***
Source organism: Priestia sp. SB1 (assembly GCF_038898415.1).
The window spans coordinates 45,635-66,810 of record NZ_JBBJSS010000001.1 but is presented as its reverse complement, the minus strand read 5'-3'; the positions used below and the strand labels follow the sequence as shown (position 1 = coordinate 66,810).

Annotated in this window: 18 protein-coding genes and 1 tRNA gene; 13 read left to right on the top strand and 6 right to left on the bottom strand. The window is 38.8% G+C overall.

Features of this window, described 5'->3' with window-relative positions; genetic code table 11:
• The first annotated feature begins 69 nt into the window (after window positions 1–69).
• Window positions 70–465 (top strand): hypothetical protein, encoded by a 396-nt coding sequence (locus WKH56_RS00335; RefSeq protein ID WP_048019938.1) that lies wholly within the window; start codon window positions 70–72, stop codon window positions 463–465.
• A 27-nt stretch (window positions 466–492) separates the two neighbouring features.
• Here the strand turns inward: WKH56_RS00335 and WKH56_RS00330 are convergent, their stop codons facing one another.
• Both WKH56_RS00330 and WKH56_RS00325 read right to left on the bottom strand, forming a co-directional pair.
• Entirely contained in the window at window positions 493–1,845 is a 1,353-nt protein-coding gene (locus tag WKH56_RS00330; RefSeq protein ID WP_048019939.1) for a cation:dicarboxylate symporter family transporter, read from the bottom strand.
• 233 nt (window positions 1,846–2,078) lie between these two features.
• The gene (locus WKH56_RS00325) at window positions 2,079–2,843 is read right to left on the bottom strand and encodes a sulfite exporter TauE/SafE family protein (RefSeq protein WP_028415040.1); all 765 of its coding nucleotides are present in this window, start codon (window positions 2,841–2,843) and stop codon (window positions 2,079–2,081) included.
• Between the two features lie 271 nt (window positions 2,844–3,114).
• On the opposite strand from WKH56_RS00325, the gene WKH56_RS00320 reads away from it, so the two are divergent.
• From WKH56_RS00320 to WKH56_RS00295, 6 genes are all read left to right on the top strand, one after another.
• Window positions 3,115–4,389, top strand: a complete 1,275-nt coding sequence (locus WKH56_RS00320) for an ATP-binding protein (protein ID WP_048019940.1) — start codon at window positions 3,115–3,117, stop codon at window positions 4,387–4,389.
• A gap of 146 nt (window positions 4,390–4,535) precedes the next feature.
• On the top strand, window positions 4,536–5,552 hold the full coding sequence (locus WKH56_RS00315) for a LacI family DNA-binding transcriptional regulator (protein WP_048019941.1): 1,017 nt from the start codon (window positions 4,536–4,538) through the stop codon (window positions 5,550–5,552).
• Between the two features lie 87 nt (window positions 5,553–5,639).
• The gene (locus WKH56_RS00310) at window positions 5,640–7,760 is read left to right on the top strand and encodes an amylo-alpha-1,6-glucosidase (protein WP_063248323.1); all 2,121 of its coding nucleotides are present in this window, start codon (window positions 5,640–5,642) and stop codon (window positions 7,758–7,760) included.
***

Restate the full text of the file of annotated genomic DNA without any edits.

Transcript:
Source organism: Priestia sp. SB1 (assembly GCF_038898415.1).
The window spans coordinates 45,635-66,810 of record NZ_JBBJSS010000001.1 but is presented as its reverse complement, the minus strand read 5'-3'; the positions used below and the strand labels follow the sequence as shown (position 1 = coordinate 66,810).

Annotated in this window: 18 protein-coding genes and 1 tRNA gene; 13 read left to right on the top strand and 6 right to left on the bottom strand. The window is 38.8% G+C overall.

Features of this window, described 5'->3' with window-relative positions; genetic code table 11:
• The first annotated feature begins 69 nt into the window (after window positions 1–69).
• Window positions 70–465 (top strand): hypothetical protein, encoded by a 396-nt coding sequence (locus WKH56_RS00335; RefSeq protein ID WP_048019938.1) that lies wholly within the window; start codon window positions 70–72, stop codon window positions 463–465.
• A 27-nt stretch (window positions 466–492) separates the two neighbouring features.
• Here the strand turns inward: WKH56_RS00335 and WKH56_RS00330 are convergent, their stop codons facing one another.
• Both WKH56_RS00330 and WKH56_RS00325 read right to left on the bottom strand, forming a co-directional pair.
• Entirely contained in the window at window positions 493–1,845 is a 1,353-nt protein-coding gene (locus tag WKH56_RS00330; RefSeq protein ID WP_048019939.1) for a cation:dicarboxylate symporter family transporter, read from the bottom strand.
• 233 nt (window positions 1,846–2,078) lie between these two features.
• The gene (locus WKH56_RS00325) at window positions 2,079–2,843 is read right to left on the bottom strand and encodes a sulfite exporter TauE/SafE family protein (RefSeq protein WP_028415040.1); all 765 of its coding nucleotides are present in this window, start codon (window positions 2,841–2,843) and stop codon (window positions 2,079–2,081) included.
• Between the two features lie 271 nt (window positions 2,844–3,114).
• On the opposite strand from WKH56_RS00325, the gene WKH56_RS00320 reads away from it, so the two are divergent.
• From WKH56_RS00320 to WKH56_RS00295, 6 genes are all read left to right on the top strand, one after another.
• Window positions 3,115–4,389, top strand: a complete 1,275-nt coding sequence (locus WKH56_RS00320) for an ATP-binding protein (protein ID WP_048019940.1) — start codon at window positions 3,115–3,117, stop codon at window positions 4,387–4,389.
• A gap of 146 nt (window positions 4,390–4,535) precedes the next feature.
• On the top strand, window positions 4,536–5,552 hold the full coding sequence (locus WKH56_RS00315) for a LacI family DNA-binding transcriptional regulator (protein WP_048019941.1): 1,017 nt from the start codon (window positions 4,536–4,538) through the stop codon (window positions 5,550–5,552).
• Between the two features lie 87 nt (window positions 5,553–5,639).
• The gene (locus WKH56_RS00310) at window positions 5,640–7,760 is read left to right on the top strand and encodes an amylo-alpha-1,6-glucosidase (protein WP_063248323.1); all 2,121 of its coding nucleotides are present in this window, start codon (window positions 5,640–5,642) and stop codon (window positions 7,758–7,760) included.